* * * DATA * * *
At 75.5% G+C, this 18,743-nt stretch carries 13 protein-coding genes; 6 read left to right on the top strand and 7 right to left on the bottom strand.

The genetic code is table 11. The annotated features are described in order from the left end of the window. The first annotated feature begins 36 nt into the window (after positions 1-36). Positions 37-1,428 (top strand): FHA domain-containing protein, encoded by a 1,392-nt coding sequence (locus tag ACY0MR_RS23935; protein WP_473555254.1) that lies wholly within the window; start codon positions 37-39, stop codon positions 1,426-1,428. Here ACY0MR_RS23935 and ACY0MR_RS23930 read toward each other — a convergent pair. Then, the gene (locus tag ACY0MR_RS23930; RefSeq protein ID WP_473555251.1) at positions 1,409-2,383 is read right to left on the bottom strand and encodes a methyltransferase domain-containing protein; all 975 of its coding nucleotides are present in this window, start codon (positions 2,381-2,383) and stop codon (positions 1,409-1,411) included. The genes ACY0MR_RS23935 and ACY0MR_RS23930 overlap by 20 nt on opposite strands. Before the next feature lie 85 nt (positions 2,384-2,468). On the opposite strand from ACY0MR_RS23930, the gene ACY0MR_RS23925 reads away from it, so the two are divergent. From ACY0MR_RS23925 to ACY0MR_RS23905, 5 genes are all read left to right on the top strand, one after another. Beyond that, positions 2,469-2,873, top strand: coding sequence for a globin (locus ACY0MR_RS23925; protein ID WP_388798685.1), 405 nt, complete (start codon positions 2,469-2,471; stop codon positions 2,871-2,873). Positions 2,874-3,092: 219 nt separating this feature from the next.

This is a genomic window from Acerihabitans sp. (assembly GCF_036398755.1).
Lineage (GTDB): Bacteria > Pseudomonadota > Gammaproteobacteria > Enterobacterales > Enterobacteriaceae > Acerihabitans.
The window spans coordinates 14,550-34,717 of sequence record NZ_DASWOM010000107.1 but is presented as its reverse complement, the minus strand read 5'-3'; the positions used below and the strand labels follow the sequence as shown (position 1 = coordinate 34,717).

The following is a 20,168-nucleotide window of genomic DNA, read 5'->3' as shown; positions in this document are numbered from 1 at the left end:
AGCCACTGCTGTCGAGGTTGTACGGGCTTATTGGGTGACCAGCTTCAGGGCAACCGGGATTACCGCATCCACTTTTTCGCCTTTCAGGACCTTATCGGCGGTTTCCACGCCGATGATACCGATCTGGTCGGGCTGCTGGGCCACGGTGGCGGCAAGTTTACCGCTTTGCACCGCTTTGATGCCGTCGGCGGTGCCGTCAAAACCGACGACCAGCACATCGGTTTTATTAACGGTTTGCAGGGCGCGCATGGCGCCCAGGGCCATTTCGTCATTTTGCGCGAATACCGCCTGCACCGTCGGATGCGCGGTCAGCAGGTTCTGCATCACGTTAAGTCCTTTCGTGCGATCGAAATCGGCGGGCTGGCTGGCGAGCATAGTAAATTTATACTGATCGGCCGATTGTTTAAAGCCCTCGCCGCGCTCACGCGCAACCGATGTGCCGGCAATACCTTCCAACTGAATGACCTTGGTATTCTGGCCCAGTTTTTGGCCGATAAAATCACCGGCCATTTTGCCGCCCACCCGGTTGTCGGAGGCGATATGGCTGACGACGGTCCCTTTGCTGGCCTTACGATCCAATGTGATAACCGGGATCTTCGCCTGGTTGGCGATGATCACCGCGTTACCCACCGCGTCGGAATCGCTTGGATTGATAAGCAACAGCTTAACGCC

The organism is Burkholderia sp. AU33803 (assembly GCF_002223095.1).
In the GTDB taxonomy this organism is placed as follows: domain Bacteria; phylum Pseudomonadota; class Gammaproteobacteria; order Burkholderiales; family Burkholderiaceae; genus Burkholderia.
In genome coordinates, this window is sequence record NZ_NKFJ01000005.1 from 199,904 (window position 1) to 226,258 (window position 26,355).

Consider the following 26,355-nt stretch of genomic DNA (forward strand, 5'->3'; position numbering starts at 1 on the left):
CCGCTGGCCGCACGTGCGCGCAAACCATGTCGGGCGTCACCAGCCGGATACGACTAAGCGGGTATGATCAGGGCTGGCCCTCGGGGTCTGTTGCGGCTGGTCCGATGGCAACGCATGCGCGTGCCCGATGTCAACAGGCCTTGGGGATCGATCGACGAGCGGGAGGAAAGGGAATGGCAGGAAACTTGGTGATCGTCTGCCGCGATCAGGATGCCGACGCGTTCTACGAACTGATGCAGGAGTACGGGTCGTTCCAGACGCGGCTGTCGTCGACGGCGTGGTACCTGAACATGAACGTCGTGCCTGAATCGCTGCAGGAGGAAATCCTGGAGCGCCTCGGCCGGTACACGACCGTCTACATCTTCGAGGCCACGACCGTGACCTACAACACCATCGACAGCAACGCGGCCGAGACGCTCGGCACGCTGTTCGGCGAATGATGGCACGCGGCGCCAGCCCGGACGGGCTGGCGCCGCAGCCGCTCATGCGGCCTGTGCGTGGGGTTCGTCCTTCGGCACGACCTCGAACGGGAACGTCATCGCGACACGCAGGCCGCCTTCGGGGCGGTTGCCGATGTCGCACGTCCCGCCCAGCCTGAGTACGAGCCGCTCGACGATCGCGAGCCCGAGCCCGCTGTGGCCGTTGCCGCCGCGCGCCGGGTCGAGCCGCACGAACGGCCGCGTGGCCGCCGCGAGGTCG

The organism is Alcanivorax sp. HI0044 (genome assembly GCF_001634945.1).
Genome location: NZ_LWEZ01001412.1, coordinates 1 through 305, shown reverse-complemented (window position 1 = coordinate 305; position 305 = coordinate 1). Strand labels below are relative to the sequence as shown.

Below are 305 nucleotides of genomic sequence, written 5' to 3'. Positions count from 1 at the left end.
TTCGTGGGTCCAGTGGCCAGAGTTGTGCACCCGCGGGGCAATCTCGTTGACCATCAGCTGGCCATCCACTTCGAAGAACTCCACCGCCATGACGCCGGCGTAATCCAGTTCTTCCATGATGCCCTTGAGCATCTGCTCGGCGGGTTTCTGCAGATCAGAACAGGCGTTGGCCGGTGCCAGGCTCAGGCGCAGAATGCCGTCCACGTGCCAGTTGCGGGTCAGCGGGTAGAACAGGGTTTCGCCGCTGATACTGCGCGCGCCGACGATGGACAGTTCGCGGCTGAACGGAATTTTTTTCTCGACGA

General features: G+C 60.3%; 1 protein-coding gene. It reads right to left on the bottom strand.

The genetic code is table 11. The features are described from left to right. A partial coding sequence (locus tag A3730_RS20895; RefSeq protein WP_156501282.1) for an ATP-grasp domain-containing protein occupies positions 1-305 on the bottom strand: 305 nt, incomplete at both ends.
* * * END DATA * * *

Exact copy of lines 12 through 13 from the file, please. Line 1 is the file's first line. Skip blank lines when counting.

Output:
CCGCTGGCCGCACGTGCGCGCAAACCATGTCGGGCGTCACCAGCCGGATACGACTAAGCGGGTATGATCAGGGCTGGCCCTCGGGGTCTGTTGCGGCTGGTCCGATGGCAACGCATGCGCGTGCCCGATGTCAACAGGCCTTGGGGATCGATCGACGAGCGGGAGGAAAGGGAATGGCAGGAAACTTGGTGATCGTCTGCCGCGATCAGGATGCCGACGCGTTCTACGAACTGATGCAGGAGTACGGGTCGTTCCAGACGCGGCTGTCGTCGACGGCGTGGTACCTGAACATGAACGTCGTGCCTGAATCGCTGCAGGAGGAAATCCTGGAGCGCCTCGGCCGGTACACGACCGTCTACATCTTCGAGGCCACGACCGTGACCTACAACACCATCGACAGCAACGCGGCCGAGACGCTCGGCACGCTGTTCGGCGAATGATGGCACGCGGCGCCAGCCCGGACGGGCTGGCGCCGCAGCCGCTCATGCGGCCTGTGCGTGGGGTTCGTCCTTCGGCACGACCTCGAACGGGAACGTCATCGCGACACGCAGGCCGCCTTCGGGGCGGTTGCCGATGTCGCACGTCCCGCCCAGCCTGAGTACGAGCCGCTCGACGATCGCGAGCCCGAGCCCGCTGTGGCCGTTGCCGCCGCGCGCCGGGTCGAGCCGCACGAACGGCCGCGTGGCCGCCGCGAGGTCG

The organism is Alcanivorax sp. HI0044 (genome assembly GCF_001634945.1).